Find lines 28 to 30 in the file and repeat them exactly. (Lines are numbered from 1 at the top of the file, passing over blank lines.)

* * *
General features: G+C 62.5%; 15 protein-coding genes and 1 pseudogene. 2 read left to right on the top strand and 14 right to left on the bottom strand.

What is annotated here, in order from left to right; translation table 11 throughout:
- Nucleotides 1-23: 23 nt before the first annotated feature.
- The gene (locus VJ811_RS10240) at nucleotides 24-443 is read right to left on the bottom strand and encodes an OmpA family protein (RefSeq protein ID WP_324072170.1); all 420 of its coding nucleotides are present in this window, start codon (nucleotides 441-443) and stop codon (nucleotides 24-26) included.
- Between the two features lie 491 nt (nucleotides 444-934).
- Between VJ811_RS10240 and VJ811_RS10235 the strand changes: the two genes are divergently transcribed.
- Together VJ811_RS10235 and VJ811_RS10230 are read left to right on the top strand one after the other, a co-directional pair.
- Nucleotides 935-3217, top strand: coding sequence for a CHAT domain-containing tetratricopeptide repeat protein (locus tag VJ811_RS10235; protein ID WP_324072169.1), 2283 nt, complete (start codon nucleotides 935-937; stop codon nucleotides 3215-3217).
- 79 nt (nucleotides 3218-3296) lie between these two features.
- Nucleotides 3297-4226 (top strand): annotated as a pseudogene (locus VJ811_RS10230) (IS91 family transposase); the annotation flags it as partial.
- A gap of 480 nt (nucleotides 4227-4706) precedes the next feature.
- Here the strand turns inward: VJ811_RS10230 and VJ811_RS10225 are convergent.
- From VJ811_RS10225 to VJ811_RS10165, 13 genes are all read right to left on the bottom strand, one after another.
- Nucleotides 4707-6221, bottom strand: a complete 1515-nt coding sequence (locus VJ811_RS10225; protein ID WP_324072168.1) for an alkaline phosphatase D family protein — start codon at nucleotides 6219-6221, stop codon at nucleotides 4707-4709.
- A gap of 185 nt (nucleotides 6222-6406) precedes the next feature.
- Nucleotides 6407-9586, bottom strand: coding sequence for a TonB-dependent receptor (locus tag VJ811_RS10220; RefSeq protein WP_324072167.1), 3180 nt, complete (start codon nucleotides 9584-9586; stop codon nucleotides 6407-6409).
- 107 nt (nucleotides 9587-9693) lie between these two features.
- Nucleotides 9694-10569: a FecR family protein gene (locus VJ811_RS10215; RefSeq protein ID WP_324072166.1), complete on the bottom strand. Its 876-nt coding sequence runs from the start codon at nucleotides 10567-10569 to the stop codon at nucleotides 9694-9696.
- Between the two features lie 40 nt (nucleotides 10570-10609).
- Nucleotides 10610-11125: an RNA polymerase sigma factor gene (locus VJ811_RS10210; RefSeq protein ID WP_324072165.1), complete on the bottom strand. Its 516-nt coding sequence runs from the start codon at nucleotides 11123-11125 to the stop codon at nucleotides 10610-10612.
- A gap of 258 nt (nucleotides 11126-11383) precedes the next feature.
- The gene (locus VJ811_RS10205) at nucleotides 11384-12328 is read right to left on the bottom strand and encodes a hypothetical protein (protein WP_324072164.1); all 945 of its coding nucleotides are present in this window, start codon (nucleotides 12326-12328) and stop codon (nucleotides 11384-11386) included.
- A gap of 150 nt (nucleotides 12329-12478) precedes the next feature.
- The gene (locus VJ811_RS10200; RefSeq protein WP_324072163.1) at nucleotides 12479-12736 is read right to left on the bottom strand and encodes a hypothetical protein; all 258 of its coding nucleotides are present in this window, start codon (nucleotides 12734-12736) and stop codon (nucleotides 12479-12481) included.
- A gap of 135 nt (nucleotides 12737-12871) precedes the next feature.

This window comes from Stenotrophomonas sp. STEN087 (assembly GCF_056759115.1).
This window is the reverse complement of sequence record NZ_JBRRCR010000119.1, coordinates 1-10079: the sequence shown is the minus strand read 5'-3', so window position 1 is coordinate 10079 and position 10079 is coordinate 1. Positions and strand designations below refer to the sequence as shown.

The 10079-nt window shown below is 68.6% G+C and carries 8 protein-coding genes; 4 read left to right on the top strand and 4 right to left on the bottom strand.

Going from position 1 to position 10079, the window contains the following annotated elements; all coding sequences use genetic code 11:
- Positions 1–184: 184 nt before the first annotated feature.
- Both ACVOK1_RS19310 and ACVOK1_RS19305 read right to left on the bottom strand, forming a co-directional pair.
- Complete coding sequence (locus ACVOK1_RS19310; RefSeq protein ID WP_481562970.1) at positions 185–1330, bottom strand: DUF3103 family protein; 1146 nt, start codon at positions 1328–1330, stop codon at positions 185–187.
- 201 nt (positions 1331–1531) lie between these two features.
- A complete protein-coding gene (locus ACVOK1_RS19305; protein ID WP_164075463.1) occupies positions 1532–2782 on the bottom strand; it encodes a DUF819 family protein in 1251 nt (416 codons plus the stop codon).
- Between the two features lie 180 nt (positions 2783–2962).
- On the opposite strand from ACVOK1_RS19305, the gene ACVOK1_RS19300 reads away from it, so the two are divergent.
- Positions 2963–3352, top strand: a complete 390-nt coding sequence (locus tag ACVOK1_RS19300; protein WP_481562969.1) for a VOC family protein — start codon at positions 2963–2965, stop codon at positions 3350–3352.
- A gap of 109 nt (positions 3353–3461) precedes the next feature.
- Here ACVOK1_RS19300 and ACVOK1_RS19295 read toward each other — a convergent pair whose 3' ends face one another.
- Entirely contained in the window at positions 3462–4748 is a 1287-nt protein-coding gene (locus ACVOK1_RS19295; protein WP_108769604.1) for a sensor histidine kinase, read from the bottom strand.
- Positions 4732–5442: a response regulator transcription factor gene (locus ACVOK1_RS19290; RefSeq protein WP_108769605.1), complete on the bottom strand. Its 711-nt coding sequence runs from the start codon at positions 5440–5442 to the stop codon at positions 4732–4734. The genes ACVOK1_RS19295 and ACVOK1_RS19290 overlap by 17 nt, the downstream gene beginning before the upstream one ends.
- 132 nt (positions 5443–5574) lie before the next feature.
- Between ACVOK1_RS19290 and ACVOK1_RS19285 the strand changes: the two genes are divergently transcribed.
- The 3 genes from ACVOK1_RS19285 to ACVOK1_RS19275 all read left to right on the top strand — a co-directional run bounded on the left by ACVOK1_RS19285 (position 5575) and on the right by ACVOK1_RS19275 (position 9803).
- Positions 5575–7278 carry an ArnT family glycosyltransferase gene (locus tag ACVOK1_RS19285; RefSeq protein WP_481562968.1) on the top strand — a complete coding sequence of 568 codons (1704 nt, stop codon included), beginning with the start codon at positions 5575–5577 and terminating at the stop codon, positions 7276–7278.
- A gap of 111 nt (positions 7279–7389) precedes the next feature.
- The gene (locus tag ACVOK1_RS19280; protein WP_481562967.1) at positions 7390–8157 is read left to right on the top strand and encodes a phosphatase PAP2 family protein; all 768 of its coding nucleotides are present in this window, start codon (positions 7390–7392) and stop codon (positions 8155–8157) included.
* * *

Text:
The 10079-nt window shown below is 68.6% G+C and carries 8 protein-coding genes; 4 read left to right on the top strand and 4 right to left on the bottom strand.

Going from position 1 to position 10079, the window contains the following annotated elements; all coding sequences use genetic code 11:
- Positions 1–184: 184 nt before the first annotated feature.